Rachel Reeves has backtracked on Labour’s flagship plan to spend £28 billion a year on new green jobs and technology.
The shadow chancellor said this morning that the party would look to “ramp up” spending every year to the figure, as she blamed the new position on the financial position of the country and the Conservatives who she said had “crashed our economy”.
Asked how much a Labour government would now spend under its green prosperity plan in its first year in power, Ms Reeves told the BBC: “We will set out all of our numbers that are consistent with those fiscal rules as we get closer to the election.”
Ms Reeves said the £28billion figure previously set out by Labour would be a target to work towards rather than the amount initially allocated.
The figure had been outlined as investment to fund a range of green industries and other schemes such as home insulation.
When the commitment was first made in 2021, Rachel Reeves vowed to be “the first green chancellor”.
Sir Keir Starmer had looked to face down internal critics of the green energy plan earlier this week as he insisted that plans for £28 billion of investment in green energy would deliver economic growth.
The Labour leader, addressing the GMB union’s conference on Tuesday, said that he remains committed to Labour’s “green prosperity plan”
He said: “Our green prosperity plan, like President Biden’s inflation reduction act, is our plan for growth and because we are Labour it is also a plan for working people, their jobs and their prosperity.”
But the new position comes after days of internal and external criticism.
Gary Smith, the GMB’s general secretary, called Labour’s policy on oil and gas production “naïve” and lacking in “intellectual rigour”.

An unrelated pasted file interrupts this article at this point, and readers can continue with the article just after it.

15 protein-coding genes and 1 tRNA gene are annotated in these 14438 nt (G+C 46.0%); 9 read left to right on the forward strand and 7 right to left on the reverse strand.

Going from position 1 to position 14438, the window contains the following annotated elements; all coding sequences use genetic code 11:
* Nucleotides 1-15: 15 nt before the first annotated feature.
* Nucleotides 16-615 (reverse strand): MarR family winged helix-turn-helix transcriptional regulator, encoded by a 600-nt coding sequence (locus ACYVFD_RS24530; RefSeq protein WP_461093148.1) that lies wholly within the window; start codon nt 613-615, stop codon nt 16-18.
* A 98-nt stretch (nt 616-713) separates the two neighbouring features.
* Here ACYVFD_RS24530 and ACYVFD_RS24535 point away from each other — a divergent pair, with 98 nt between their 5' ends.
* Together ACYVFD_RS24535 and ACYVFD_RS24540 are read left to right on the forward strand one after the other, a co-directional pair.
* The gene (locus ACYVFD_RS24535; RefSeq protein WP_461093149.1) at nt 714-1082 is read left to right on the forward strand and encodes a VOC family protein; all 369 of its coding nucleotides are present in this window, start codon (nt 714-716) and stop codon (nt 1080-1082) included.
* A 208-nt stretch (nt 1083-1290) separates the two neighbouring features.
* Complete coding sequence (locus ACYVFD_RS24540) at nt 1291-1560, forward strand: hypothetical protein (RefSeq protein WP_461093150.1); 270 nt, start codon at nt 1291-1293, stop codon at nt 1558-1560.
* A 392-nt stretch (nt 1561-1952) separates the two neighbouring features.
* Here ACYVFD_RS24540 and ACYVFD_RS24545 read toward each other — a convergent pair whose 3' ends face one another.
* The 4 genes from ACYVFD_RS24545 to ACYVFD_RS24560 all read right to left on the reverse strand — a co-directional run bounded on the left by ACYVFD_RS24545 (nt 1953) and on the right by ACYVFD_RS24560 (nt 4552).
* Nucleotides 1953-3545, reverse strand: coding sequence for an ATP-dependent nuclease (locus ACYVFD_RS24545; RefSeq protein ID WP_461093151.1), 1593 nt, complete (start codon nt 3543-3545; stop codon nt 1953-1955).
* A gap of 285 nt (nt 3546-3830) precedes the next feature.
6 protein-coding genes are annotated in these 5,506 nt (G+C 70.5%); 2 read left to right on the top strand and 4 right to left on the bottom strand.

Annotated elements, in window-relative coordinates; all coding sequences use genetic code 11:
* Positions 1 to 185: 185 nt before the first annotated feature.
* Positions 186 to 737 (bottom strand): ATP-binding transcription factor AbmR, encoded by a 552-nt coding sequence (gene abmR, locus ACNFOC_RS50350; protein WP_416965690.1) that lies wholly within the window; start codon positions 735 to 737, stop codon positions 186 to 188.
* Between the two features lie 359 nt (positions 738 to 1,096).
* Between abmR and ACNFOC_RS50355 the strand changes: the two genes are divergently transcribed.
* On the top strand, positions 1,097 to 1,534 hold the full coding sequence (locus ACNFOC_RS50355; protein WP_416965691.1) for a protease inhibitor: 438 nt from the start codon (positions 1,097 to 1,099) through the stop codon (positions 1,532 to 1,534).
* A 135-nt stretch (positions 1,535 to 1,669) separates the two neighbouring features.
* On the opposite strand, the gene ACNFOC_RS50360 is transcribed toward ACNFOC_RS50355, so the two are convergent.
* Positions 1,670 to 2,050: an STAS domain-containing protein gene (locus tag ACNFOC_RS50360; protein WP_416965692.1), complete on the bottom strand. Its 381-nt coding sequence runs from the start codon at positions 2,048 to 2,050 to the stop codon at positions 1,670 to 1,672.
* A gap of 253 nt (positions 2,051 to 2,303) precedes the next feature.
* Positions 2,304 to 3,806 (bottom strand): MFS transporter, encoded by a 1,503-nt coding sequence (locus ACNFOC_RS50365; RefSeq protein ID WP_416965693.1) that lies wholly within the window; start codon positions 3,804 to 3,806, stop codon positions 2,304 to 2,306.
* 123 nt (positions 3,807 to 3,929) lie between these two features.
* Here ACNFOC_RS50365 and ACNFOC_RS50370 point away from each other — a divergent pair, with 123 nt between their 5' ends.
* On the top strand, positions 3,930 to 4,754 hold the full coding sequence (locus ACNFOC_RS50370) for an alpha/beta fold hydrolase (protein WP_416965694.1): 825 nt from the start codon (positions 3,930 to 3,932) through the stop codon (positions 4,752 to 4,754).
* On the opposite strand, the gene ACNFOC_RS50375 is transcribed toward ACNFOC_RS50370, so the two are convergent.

He was joined in his criticism by Unite General Secretary Sharon Graham, who said Labour must be “very clear that they will not let workers pay the price” for the transition to renewable energy.
The Conservatives said Labour had “surrendered their energy policy to their Just Stop Oil funders” — a reference to the £1.5m the party had received from donor Dale Vince.
The move also comes as Labour also suggested that it would scale back the oil and gas windfall tax.
Asked on Sky News this morning, Stephen Kinnock, the shadow immigration minister, said the windfall tax was only imposed in the first place due to Labour’s pressure, but accused ministers of leaving “loopholes” which allowed certain companies to “offset some of their windfall tax against investment”.
He said Labour would close that so the tax “generates its full potential”.
However, he also somewhat welcomed the move, saying: “A windfall tax by definition is a one-off. It’s not an inbuilt, structural, ongoing tax — it’s about taxing what is effectively the profits of war.”
Mr Kinnock said it’s “right there is a strategy for bringing those taxes to an end when the time is right, because it should only be on the basis of un-forecast profits”.
He added that aim should be to “ween ourselves off oil and gas” and invest in renewables. But he noted that fossil fuels will be an “important part of the mix” until the 2050s.